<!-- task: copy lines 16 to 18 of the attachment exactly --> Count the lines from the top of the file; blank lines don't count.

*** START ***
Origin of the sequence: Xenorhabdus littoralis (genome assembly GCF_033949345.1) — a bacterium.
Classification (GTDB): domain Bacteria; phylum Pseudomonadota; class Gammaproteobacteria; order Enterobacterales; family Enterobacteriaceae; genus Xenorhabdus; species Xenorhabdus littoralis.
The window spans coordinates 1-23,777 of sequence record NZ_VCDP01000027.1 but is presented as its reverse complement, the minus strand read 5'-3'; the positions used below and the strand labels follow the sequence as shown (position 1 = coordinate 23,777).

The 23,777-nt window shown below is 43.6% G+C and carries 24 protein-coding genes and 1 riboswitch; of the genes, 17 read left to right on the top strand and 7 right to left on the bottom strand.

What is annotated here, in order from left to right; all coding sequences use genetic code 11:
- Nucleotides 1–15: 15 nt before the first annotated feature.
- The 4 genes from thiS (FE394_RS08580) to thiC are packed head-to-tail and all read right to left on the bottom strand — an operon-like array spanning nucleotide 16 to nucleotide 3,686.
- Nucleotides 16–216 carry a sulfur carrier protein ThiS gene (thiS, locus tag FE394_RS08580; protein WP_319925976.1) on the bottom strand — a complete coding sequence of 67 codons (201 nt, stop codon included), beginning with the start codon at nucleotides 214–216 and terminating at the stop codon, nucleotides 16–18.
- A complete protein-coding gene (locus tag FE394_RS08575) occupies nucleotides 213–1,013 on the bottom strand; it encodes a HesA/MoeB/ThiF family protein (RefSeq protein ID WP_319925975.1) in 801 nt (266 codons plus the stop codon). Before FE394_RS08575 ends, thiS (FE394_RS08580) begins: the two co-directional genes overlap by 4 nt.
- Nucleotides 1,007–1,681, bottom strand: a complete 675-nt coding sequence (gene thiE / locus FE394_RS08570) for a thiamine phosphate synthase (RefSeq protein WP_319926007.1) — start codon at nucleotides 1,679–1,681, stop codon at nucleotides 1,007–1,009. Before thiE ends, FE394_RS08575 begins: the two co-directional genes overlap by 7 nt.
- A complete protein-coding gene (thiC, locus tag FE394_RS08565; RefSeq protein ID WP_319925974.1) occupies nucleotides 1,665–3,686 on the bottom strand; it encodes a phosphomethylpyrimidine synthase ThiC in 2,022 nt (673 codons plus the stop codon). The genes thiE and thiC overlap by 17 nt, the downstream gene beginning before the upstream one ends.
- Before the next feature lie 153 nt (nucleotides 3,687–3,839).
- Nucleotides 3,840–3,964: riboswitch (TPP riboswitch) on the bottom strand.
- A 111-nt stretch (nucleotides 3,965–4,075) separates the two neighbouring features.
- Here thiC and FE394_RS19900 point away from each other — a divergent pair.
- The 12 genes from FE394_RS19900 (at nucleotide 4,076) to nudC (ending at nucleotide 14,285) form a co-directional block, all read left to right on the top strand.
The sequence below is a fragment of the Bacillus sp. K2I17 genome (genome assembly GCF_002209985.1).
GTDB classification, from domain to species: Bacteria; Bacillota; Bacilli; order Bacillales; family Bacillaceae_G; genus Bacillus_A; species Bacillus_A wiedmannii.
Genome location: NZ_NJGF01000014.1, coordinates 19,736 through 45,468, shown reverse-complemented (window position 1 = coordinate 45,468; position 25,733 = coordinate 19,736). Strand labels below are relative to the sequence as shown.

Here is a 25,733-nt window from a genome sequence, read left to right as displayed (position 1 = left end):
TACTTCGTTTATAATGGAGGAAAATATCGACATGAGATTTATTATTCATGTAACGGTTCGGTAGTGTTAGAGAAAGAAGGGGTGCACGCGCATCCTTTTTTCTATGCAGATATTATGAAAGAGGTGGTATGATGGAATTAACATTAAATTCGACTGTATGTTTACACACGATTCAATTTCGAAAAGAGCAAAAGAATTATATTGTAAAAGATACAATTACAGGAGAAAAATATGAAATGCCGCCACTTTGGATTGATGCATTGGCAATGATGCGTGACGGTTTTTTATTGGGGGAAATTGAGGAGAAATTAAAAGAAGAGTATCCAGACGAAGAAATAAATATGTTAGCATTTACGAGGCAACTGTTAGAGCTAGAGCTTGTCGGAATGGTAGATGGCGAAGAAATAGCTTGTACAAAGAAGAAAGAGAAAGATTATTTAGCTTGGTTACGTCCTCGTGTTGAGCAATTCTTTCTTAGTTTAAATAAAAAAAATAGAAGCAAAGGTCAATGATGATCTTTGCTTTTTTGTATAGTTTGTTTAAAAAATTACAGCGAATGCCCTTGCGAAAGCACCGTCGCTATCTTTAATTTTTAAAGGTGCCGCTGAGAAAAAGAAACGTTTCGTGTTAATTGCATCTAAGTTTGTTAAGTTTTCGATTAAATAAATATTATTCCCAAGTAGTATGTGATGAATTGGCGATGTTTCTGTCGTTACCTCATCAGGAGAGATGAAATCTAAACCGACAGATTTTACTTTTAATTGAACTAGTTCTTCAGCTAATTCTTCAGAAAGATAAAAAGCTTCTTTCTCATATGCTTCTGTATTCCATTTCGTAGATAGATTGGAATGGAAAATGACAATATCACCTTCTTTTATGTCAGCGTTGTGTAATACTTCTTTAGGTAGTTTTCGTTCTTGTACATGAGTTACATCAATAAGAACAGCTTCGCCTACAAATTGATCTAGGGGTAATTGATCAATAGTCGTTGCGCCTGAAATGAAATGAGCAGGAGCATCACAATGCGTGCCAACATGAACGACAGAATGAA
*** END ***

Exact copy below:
- The 12 genes from FE394_RS19900 (at nucleotide 4,076) to nudC (ending at nucleotide 14,285) form a co-directional block, all read left to right on the top strand.
The sequence below is a fragment of the Bacillus sp. K2I17 genome (genome assembly GCF_002209985.1).
GTDB classification, from domain to species: Bacteria; Bacillota; Bacilli; order Bacillales; family Bacillaceae_G; genus Bacillus_A; species Bacillus_A wiedmannii.